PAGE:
You're on the right track when you revealed: "But the part about currently working together with the banks makes it sound like a huge co-operative effort, which I don't think it is. I don't feel too sincere when I'm saying it."

Selling is a thinking person's game, and you are demonstrating that with those words. You started this thread with this: "I'm new and I want to become good. Any advice?"

I'll take those words at face value and give you some advice which will propel your career in sales if you decide you want to continue in it. This particular advice pertains to your situation, but it's based on two understandings that embrace all of selling and the mastery that can be achieved.

First, PREPAREDNESS is THE most important SKILL in selling. If the company you're working for understood that, we wouldn't be having this conversation.

Second, RIGHT MINDEDNESS, is THE most important TRAIT among the authentic sales achievers in the world.

It's obvious to you, of course, that those two concepts go far beyond the arena of sales.

You began this thread with a question. I'll give you the most important question you, or anybody, can ever ask about their sales work. It's this:
Am I the right person selling the right product for the right reasons?
I get the impression that you are on the road to asking that question. Good luck! - by Gary A Boye
Gary, I really appreciate you taking the time to help me out and I understand your point about anonymous new posters asking about their scripts. As always, in my opinion, it is not the particulars but the underlying principles which are important, which is why I'm very thankful that you answered my post in the way that you did!

You've forced me to confront the somewhat uncomfortable reality that I am not really interested in finance. I took this job because the pickings were slim but also in particular because I wanted to learn how to sell. I realize now that it might not be quite so simple.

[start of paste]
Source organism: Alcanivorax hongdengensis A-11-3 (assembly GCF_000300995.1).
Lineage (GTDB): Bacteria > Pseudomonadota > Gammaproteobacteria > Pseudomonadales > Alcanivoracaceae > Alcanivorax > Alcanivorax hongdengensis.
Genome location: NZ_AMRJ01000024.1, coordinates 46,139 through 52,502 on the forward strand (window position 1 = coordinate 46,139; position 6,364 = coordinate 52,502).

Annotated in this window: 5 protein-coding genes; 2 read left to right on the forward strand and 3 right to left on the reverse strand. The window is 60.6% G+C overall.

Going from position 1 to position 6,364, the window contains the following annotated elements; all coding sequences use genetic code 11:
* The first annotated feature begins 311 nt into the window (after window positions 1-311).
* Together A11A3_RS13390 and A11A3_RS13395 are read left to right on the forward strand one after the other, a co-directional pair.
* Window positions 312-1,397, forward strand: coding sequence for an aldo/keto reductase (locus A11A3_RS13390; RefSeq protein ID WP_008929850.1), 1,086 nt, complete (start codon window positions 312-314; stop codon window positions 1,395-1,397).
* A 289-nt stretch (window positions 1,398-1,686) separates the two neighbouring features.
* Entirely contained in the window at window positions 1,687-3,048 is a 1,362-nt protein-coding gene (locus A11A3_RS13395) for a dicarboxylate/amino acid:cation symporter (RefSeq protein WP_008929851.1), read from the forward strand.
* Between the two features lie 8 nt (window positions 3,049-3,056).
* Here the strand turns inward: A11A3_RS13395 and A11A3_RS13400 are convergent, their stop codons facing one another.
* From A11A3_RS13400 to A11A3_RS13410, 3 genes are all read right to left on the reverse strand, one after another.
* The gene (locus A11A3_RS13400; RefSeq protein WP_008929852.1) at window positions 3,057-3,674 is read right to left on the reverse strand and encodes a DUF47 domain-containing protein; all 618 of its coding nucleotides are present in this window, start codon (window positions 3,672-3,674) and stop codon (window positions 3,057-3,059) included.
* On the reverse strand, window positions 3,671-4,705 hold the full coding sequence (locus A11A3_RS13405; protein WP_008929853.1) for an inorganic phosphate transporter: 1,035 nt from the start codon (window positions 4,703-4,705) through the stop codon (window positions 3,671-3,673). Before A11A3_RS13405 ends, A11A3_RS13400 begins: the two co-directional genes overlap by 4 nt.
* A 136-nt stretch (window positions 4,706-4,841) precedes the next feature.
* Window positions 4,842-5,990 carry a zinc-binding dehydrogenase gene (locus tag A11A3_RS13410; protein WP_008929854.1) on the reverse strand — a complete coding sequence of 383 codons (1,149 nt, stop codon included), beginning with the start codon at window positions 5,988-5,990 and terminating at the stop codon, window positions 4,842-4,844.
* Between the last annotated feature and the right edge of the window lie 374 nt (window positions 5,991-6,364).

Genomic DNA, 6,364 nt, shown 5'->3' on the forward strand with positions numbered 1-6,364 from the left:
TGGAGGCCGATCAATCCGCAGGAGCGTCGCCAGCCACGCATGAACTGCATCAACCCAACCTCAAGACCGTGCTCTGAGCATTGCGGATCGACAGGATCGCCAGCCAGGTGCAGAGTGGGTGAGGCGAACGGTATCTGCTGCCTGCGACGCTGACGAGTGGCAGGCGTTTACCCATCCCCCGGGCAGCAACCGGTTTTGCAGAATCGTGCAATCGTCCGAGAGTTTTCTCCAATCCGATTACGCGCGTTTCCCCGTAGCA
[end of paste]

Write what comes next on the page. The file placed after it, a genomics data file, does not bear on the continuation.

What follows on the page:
If I am not the right person selling the right product for the right reasons, then I'll either have to strive to become that person, or I should look for other opportunities elsewhere to make a living. You've given me a lot to ponder. - by Unmedicated
I hope no-one minds me cutting in on this thread.

I think that this is a fantastic statement.

Are you the right person selling the right product for the right reasons.

Although I have a "salesman" job title. All I want to do is help people as I believe my companies service does that. I always have done but I clearly don't sell enough or have the right things to say at the right time e.g 1st contact with decision makers.

I do love the energy market tho. Have done all my working career. It's my selling skills that are the issue and it's down to me to overcome this fast - by joeybside
To both Joey and unmedicated,
"Rome was not built in a day". The people worth listening to on this site have spent years becoming good sales people. And not wasted years. Years of paying attention and trying things and wanting to be better.

It seems you both yearn to be better and that's a great start.

Great points from Gary about PREPAREDNESS and RIGHT MINDEDNESS.

Can I add, "you have two ears and one mouth, use them in that ratio". Too many sales people are so concerned about what they have to say that they forget to listen. You'll go a lot further in sales by being interested (listening) rather than trying to be interesting (flash talking).

I am presuming that both of you work with other sales people. I would also assume there would be good and not-so-good sales people among them. Find out what the best sales people are doing and learn how to do it. Find out what the others are doing and do not do it.

Unmedicated, if you choose to leave your job that's OK but that does not excuse you from doing your best to improve NOW. Remember what Gary said about right mindedness. You will do far better looking for a new job from a place of strength. - by Greg Woodley